7. Collateral transactions or ongoing business relationships between the transferor and transferee (e.g., joint venture arrangements, cross-licensing arrangements, or the exchange of other intangible property or services as part of the transaction)

Generally, comparable trademark license transactions are those involving a similar product or business to that of the subject trademark with similar license terms, particularly with regard to the structure of the royalty (e.g., a lump-sum amount versus annual royalty payments) and restrictions of use (e.g., exclusivity).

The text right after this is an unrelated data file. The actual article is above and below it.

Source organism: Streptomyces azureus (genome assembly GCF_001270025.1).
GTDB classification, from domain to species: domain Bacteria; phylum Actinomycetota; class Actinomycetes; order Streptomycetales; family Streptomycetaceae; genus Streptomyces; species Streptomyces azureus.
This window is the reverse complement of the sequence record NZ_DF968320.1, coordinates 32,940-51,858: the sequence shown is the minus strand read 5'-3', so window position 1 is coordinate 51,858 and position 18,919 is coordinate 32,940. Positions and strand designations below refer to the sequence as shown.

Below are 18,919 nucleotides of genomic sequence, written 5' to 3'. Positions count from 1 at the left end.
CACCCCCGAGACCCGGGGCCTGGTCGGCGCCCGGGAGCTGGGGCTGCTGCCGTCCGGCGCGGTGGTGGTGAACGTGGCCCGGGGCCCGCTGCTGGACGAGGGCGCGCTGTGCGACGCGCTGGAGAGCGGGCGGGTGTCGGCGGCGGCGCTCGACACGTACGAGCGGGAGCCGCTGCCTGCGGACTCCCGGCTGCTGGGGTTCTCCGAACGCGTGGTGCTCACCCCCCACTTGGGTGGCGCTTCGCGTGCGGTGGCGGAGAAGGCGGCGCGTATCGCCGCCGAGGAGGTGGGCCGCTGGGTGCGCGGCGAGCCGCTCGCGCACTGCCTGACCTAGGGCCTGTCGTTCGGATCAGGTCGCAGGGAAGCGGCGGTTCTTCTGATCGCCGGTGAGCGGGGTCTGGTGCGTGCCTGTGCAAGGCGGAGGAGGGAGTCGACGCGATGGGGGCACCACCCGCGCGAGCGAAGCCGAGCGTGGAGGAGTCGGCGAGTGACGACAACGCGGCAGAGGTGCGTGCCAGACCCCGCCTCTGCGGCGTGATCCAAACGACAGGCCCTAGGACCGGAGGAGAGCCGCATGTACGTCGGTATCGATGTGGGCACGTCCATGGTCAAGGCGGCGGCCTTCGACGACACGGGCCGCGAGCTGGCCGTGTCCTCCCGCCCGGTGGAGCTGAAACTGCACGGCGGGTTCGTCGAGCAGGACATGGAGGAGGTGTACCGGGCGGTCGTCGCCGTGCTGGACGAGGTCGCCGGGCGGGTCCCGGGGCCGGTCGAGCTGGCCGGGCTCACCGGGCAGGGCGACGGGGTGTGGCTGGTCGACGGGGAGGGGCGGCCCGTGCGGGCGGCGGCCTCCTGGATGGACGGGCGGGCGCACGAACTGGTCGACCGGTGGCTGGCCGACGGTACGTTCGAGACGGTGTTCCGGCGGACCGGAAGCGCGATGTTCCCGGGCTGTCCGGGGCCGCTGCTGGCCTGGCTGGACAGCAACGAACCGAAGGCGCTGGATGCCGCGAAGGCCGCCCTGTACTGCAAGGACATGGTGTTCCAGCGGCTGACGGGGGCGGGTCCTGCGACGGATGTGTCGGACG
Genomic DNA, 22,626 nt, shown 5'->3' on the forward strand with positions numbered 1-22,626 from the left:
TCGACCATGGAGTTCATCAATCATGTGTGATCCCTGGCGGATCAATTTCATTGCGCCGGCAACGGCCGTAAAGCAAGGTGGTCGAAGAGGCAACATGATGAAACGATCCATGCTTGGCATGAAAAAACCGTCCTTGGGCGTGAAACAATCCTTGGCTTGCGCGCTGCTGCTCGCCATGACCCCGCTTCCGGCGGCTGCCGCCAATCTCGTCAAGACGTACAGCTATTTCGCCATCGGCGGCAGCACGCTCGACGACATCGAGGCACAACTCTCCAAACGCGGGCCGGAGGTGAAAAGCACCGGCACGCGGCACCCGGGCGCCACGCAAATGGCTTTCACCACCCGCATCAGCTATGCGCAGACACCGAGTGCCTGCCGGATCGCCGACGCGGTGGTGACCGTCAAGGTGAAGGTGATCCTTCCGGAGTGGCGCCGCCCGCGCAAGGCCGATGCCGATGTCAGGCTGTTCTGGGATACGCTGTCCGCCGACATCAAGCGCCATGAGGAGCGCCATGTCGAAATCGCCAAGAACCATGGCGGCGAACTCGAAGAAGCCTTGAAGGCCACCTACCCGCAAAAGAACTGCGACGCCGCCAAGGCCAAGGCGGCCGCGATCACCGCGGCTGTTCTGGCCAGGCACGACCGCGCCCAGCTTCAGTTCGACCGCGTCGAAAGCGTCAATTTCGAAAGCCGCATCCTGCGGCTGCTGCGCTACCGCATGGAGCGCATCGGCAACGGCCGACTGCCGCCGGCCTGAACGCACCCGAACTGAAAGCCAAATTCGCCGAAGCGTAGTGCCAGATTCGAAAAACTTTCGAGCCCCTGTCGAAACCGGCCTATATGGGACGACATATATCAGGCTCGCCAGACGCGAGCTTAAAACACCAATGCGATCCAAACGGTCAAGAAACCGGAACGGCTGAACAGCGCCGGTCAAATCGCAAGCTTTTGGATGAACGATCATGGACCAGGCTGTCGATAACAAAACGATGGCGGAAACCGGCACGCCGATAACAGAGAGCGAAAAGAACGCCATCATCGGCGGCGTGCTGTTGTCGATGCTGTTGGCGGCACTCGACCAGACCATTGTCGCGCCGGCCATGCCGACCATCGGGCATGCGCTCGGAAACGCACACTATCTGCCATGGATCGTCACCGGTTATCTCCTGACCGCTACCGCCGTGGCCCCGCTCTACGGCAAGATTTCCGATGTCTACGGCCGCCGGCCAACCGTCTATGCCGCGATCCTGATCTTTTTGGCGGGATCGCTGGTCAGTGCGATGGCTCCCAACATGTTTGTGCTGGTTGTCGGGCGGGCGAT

Even after identifying reasonably comparable trademark licenses, some dissimilarity can remain. So the selected royalty rate may be adjusted to fit the particular facts and circumstances surrounding the subject trademark. Some factors that analysts often consider in the adjustment of the royalty rate are presented in Table 1.5

Income Approach
Income approach methods are often used in trademark valuation. There are various income approach valuation methods used in practice.

These methods commonly estimate the value of a trademark by calculating the present value of future income streams expected to be generated by use of the trademark over its remaining useful life (RUL). The methods generally differ in how those income streams are determined.
The various income approach methods typically employ one or more of the following types of income analysis: